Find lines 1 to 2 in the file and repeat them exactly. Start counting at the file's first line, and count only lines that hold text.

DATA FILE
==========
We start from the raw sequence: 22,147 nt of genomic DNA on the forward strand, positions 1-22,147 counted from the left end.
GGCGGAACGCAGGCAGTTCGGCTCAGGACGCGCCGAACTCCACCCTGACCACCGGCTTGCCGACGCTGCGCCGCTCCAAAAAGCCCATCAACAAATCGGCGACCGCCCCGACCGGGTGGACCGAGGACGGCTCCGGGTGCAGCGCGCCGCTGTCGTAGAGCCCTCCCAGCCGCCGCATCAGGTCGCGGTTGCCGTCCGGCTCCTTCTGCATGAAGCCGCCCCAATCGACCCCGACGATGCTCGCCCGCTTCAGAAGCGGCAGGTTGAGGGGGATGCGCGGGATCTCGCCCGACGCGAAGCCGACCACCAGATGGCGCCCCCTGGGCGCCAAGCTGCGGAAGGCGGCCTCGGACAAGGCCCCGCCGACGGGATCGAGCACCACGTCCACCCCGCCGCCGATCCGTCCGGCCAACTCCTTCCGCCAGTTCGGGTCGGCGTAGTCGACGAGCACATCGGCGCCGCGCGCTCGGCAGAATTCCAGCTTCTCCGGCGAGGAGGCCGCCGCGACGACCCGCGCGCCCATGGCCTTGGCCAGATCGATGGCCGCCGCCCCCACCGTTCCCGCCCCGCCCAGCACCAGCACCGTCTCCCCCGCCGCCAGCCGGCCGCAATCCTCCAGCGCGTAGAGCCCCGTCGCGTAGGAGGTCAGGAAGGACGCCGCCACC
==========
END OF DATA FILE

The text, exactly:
We start from the raw sequence: 22,147 nt of genomic DNA on the forward strand, positions 1-22,147 counted from the left end.
GGCGGAACGCAGGCAGTTCGGCTCAGGACGCGCCGAACTCCACCCTGACCACCGGCTTGCCGACGCTGCGCCGCTCCAAAAAGCCCATCAACAAATCGGCGACCGCCCCGACCGGGTGGACCGAGGACGGCTCCGGGTGCAGCGCGCCGCTGTCGTAGAGCCCTCCCAGCCGCCGCATCAGGTCGCGGTTGCCGTCCGGCTCCTTCTGCATGAAGCCGCCCCAATCGACCCCGACGATGCTCGCCCGCTTCAGAAGCGGCAGGTTGAGGGGGATGCGCGGGATCTCGCCCGACGCGAAGCCGACCACCAGATGGCGCCCCCTGGGCGCCAAGCTGCGGAAGGCGGCCTCGGACAAGGCCCCGCCGACGGGATCGAGCACCACGTCCACCCCGCCGCCGATCCGTCCGGCCAACTCCTTCCGCCAGTTCGGGTCGGCGTAGTCGACGAGCACATCGGCGCCGCGCGCTCGGCAGAATTCCAGCTTCTCCGGCGAGGAGGCCGCCGCGACGACCCGCGCGCCCATGGCCTTGGCCAGATCGATGGCCGCCGCCCCCACCGTTCCCGCCCCGCCCAGCACCAGCACCGTCTCCCCCGCCGCCAGCCGGCCGCAATCCTCCAGCGCGTAGAGCCCCGTCGCGTAGGAGGTCAGGAAGGACGCCGCCACC